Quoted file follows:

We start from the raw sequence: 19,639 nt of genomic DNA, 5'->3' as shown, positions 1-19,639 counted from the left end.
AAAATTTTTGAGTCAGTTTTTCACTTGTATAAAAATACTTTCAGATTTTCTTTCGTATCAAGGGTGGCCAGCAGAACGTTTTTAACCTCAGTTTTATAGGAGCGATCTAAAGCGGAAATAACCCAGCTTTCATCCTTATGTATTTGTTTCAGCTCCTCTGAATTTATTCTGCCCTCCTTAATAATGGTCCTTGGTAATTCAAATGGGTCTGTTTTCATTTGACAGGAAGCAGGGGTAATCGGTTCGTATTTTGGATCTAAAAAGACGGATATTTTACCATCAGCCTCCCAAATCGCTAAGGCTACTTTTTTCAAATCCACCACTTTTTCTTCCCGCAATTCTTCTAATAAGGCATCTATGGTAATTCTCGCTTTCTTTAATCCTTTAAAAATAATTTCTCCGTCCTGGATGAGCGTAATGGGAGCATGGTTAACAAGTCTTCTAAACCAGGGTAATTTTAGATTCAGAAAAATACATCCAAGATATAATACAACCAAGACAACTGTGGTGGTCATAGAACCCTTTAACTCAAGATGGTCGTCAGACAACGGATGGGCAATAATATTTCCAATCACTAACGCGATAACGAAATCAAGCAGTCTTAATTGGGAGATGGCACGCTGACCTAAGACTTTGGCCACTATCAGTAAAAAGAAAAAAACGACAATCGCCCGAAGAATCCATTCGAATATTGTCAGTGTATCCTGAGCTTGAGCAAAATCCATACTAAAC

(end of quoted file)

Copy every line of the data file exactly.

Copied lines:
We start from the raw sequence: 19,639 nt of genomic DNA, 5'->3' as shown, positions 1-19,639 counted from the left end.
AAAATTTTTGAGTCAGTTTTTCACTTGTATAAAAATACTTTCAGATTTTCTTTCGTATCAAGGGTGGCCAGCAGAACGTTTTTAACCTCAGTTTTATAGGAGCGATCTAAAGCGGAAATAACCCAGCTTTCATCCTTATGTATTTGTTTCAGCTCCTCTGAATTTATTCTGCCCTCCTTAATAATGGTCCTTGGTAATTCAAATGGGTCTGTTTTCATTTGACAGGAAGCAGGGGTAATCGGTTCGTATTTTGGATCTAAAAAGACGGATATTTTACCATCAGCCTCCCAAATCGCTAAGGCTACTTTTTTCAAATCCACCACTTTTTCTTCCCGCAATTCTTCTAATAAGGCATCTATGGTAATTCTCGCTTTCTTTAATCCTTTAAAAATAATTTCTCCGTCCTGGATGAGCGTAATGGGAGCATGGTTAACAAGTCTTCTAAACCAGGGTAATTTTAGATTCAGAAAAATACATCCAAGATATAATACAACCAAGACAACTGTGGTGGTCATAGAACCCTTTAACTCAAGATGGTCGTCAGACAACGGATGGGCAATAATATTTCCAATCACTAACGCGATAACGAAATCAAGCAGTCTTAATTGGGAGATGGCACGCTGACCTAAGACTTTGGCCACTATCAGTAAAAAGAAAAAAACGACAATCGCCCGAAGAATCCATTCGAATATTGTCAGTGTATCCTGAGCTTGAGCAAAATCCATACTAAAC